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Tropical Animal Health and Production

, Volume 42, Issue 5, pp 1001–1007 | Cite as

Growth performance and carcass characteristics of indigenous Mukota pigs of Zimbabwe

  • Michael Chimonyo
  • Kennedy Dzama
  • Cletos MapiyeEmail author
Article

Abstract

Carcass quality characteristics are essential in affecting grading and revenue that pig producers realize. No information is available on the grading of carcasses in indigenous Mukota pigs of Zimbabwe. The objective of this study was to determine the influence of genotype (Mukota and Large White × Mukota) and sex on post-weaning growth performance and carcass traits of pigs fed maize cob-based diets. All pigs were weighed at 2-week intervals to estimate average daily gain, dressing percentage (DP), and carcass lengths. Backfat thickness was also measured. Males had higher body weight gains than females (P < 0.05). Growth rates for Mukota (0.31 ± 0.010) and crossbred (0.41 ± 0.030) pigs were lower in the cool season than the other seasons (P < 0.05). Body weights were consistently higher in the crossbred than in the Mukota pigs (P < 0.05). Mukota pigs showed a peak growth between 12 and 14 weeks post-weaning (P < 0.05). The DPs were 0.70 and 0.73 for the Mukota and crossbred pigs, respectively (P < 0.05). Crossbred pigs had longer (P < 0.05) carcasses than Mukota (655.5 ± 1.68 versus 507.2 ± 0.92 mm). Although there were no differences in the backfat thickness between males and females of the crossbred pigs, Mukota males had thicker backfat than the females (P < 0.05). Crossbreeding is, therefore, significant in improving carcass grades of Mukota pigs.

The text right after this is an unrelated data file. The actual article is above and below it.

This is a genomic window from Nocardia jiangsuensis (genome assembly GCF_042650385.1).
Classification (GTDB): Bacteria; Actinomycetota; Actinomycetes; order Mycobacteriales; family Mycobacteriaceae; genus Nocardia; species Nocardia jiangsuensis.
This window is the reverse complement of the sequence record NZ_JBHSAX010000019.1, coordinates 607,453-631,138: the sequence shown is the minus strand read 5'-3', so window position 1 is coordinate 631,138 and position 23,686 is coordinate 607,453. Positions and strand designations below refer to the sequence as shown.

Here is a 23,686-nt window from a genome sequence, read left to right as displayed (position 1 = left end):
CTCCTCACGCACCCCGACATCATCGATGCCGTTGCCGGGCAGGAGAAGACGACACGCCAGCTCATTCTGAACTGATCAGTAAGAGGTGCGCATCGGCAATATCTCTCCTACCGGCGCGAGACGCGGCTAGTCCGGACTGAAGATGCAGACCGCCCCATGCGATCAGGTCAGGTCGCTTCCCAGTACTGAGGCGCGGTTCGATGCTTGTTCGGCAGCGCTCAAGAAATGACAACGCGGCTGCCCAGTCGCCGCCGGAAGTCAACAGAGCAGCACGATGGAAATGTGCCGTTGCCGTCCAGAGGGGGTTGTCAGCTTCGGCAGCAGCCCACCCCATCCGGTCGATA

Keywords

Backfat Carcass Environmental factors Post-weaning growth Mukota pigs 

Notes

Acknowledgements

We acknowledge the financial support from the University of Zimbabwe Research Board. The Pig Industry Board, Zimbabwe provided facilities for slaughtering the pigs.

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Copyright information

© Springer Science+Business Media B.V. 2010

Authors and Affiliations

  • Michael Chimonyo
    • 1
  • Kennedy Dzama
    • 2
  • Cletos Mapiye
    • 1
    Email author
  1. 1.Department of Livestock and Pasture ScienceUniversity of Fort HareAliceSouth Africa
  2. 2.Department of Animal SciencesStellenbosch UniversityMatielandSouth Africa

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